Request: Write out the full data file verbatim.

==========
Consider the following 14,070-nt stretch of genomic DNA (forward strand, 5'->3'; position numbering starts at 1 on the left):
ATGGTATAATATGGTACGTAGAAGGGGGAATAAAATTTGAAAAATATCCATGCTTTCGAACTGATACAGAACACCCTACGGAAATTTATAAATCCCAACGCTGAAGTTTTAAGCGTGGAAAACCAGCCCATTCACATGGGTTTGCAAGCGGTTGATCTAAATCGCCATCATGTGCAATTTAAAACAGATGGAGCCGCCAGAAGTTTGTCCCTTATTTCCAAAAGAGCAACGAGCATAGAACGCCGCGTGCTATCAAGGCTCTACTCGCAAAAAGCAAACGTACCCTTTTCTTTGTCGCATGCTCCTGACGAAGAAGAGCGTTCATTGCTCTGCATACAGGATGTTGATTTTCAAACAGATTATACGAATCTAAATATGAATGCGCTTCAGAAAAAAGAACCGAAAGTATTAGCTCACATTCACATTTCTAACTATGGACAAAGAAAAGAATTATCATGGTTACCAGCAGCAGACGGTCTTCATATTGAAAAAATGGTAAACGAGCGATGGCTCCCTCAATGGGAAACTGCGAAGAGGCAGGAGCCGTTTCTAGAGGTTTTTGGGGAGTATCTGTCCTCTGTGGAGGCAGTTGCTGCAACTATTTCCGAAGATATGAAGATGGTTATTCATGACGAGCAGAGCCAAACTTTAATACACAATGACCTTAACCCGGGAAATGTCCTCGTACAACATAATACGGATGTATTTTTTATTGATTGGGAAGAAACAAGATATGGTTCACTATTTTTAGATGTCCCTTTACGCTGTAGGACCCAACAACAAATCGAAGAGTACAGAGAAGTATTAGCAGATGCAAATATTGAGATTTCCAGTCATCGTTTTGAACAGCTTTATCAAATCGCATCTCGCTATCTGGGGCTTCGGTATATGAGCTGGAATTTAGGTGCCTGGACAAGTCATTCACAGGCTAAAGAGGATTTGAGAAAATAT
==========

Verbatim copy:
Consider the following 14,070-nt stretch of genomic DNA (forward strand, 5'->3'; position numbering starts at 1 on the left):
ATGGTATAATATGGTACGTAGAAGGGGGAATAAAATTTGAAAAATATCCATGCTTTCGAACTGATACAGAACACCCTACGGAAATTTATAAATCCCAACGCTGAAGTTTTAAGCGTGGAAAACCAGCCCATTCACATGGGTTTGCAAGCGGTTGATCTAAATCGCCATCATGTGCAATTTAAAACAGATGGAGCCGCCAGAAGTTTGTCCCTTATTTCCAAAAGAGCAACGAGCATAGAACGCCGCGTGCTATCAAGGCTCTACTCGCAAAAAGCAAACGTACCCTTTTCTTTGTCGCATGCTCCTGACGAAGAAGAGCGTTCATTGCTCTGCATACAGGATGTTGATTTTCAAACAGATTATACGAATCTAAATATGAATGCGCTTCAGAAAAAAGAACCGAAAGTATTAGCTCACATTCACATTTCTAACTATGGACAAAGAAAAGAATTATCATGGTTACCAGCAGCAGACGGTCTTCATATTGAAAAAATGGTAAACGAGCGATGGCTCCCTCAATGGGAAACTGCGAAGAGGCAGGAGCCGTTTCTAGAGGTTTTTGGGGAGTATCTGTCCTCTGTGGAGGCAGTTGCTGCAACTATTTCCGAAGATATGAAGATGGTTATTCATGACGAGCAGAGCCAAACTTTAATACACAATGACCTTAACCCGGGAAATGTCCTCGTACAACATAATACGGATGTATTTTTTATTGATTGGGAAGAAACAAGATATGGTTCACTATTTTTAGATGTCCCTTTACGCTGTAGGACCCAACAACAAATCGAAGAGTACAGAGAAGTATTAGCAGATGCAAATATTGAGATTTCCAGTCATCGTTTTGAACAGCTTTATCAAATCGCATCTCGCTATCTGGGGCTTCGGTATATGAGCTGGAATTTAGGTGCCTGGACAAGTCATTCACAGGCTAAAGAGGATTTGAGAAAATAT